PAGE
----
[Efficiency of the quarantine system during the epidemic of severe acute respiratory syndrome in Beijing, 2003].Zhonghua Liu Xing Bing Xue Za Zhi. 2003 Dec; 24(12):1093-5.ZL
An epidemic of severe acute respiratory syndrome (SARS) hit Beijing, China, between March and July 2003 with an attack rate of 1.9 per 10 thousand. (2,521 cases). To control the epidemic of SARS, a total of 30,173 residents were quarantined either in their residence or in quarantine sites. In order to understand the personal need of being quarantined and to estimate the risk of developing SARS during the quarantine period, a survey on the quarantined residents of Haidian District, Beijing, China was carried out.
33 precincts in Haidian District divided into five groups (7 in north, 6 in south, 7 in west, 6 in east and 7 in central of Haidian District) according to the location of the precincts were involved. The director of Center of Disease Control and Prevention of Haidian District was asked to select 1 precinct from each group according to the workload of the precinct quarantine officers. From those 5 precincts we obtained lists of all quarantined persons from the precinct quarantine officers. All quarantinees were asked to complete a self-administered questionnaire. The SARS patients were diagnosed and verified according to the diagnosis criteria released by Chinese Ministry of Health which was equivalent to the SARS 'probable case' definition of WHO. All SARS cases had been reported to the relative authorities.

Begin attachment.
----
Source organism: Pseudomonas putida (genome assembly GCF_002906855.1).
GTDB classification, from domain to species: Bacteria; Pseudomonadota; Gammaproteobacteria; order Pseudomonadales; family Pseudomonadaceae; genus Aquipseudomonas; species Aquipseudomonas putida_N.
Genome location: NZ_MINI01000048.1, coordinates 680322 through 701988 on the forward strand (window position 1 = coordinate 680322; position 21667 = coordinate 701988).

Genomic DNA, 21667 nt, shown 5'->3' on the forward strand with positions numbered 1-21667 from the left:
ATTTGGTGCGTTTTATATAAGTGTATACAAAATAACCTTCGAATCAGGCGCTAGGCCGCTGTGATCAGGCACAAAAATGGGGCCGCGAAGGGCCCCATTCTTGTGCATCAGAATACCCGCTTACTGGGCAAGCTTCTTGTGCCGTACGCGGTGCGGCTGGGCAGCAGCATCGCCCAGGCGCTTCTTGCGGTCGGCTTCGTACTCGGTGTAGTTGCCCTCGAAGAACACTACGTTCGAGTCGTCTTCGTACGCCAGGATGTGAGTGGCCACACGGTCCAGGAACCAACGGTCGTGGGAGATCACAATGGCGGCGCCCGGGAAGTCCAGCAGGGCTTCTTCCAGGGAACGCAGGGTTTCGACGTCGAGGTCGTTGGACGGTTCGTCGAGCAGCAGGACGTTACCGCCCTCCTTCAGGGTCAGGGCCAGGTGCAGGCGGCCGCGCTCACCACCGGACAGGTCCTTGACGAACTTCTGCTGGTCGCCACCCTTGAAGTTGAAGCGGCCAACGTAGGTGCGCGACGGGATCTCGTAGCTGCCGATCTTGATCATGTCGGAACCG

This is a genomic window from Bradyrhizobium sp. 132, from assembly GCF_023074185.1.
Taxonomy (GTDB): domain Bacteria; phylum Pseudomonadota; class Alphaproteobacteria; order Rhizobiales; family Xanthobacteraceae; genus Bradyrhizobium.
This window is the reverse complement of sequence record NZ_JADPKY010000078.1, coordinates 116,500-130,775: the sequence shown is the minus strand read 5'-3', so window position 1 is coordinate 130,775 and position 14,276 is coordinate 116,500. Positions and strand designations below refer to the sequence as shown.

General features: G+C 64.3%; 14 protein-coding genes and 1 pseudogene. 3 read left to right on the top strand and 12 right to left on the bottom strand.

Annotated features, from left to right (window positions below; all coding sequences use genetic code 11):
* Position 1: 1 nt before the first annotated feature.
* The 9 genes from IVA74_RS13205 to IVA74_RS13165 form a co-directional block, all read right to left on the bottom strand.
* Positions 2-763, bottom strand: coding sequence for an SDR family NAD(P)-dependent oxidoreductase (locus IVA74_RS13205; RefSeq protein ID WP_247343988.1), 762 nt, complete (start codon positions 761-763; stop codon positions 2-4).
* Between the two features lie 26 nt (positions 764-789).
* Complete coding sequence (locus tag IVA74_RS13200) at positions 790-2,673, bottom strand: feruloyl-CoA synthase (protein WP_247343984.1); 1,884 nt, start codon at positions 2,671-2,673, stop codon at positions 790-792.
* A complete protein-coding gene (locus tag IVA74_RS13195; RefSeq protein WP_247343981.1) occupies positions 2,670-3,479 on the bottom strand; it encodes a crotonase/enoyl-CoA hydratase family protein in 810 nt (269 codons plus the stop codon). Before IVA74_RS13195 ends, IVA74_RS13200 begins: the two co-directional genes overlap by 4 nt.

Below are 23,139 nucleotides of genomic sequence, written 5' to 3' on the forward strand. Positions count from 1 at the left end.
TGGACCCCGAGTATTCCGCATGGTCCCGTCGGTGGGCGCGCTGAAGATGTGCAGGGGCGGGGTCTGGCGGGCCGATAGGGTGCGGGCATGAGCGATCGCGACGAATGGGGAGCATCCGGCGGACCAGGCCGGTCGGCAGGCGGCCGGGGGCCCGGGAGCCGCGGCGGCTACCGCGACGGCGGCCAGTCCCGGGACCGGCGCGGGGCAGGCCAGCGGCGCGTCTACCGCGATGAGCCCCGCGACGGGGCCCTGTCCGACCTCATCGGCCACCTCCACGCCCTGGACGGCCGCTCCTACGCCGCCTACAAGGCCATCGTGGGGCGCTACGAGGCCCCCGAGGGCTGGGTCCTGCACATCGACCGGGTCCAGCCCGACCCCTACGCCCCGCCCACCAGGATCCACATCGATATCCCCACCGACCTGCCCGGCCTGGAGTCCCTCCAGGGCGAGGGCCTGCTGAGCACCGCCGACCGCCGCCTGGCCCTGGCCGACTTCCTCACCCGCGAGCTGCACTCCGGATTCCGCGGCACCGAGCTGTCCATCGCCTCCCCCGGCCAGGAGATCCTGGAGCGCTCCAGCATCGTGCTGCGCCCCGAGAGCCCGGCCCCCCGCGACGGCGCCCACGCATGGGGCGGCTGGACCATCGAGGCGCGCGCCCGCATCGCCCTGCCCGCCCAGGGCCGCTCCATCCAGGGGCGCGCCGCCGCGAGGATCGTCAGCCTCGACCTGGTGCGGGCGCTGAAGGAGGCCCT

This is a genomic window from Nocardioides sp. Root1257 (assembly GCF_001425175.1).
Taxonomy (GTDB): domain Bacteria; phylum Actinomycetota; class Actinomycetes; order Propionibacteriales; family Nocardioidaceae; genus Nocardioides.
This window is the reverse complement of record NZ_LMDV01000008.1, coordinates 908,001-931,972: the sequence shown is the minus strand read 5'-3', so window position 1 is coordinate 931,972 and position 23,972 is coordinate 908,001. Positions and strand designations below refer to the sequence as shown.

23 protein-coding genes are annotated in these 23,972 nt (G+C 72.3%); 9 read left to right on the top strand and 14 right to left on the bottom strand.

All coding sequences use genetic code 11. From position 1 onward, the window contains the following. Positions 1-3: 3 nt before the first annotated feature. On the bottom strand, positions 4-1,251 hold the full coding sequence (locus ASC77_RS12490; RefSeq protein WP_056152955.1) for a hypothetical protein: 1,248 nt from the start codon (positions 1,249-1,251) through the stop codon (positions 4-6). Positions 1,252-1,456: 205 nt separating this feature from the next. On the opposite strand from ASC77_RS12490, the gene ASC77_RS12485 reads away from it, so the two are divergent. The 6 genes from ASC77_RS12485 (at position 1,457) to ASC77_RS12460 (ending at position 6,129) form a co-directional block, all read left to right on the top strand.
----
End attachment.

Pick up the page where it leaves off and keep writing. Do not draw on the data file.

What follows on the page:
By May 23, 2003, 5,186 persons had been quarantined in Haidian district, accounting for 0.23% of all residents. 1,028 of sampled quarantined residents completed the questionnaire. Of those who completed the questionnaire, 2.3% (95% CI: 1.5% - 3.5%) developed SARS while under quarantine. The median quarantine period was 14 days (range 1 day to 28 days). 61% of the quarantinees had a direct contact history with SARS patients, and all secondary SARS patients developed through contact to these quarantinees. The remaining 39% quarantinees who did not have a direct contact history with SARS patients had not developed SARS during the period under quarantine. 37% of the quarantees had direct contact during original patients' symptomatic period with an AR of 6.3%. Persons who looked after the illed SARS patient(s) during their symptomatic period, had an highest attack rate of 31% (95% CI: 20% - 44%). 63% (95% CI: 60% - 66%) of the total quarantined persons did not have direct contact with a SARS patient during his/her symptomatic period, with an attack rate of 0% (95% CI: 0% - 0.73%).
Only those persons having direct contact with ill SARS patients need to be under quarantine. The overall cost for quarantine on SARS prevention could be reduced by as much as 63% if the quarantine program was limited to this group. No evidence was found that SARS patient was infective during the incubation period.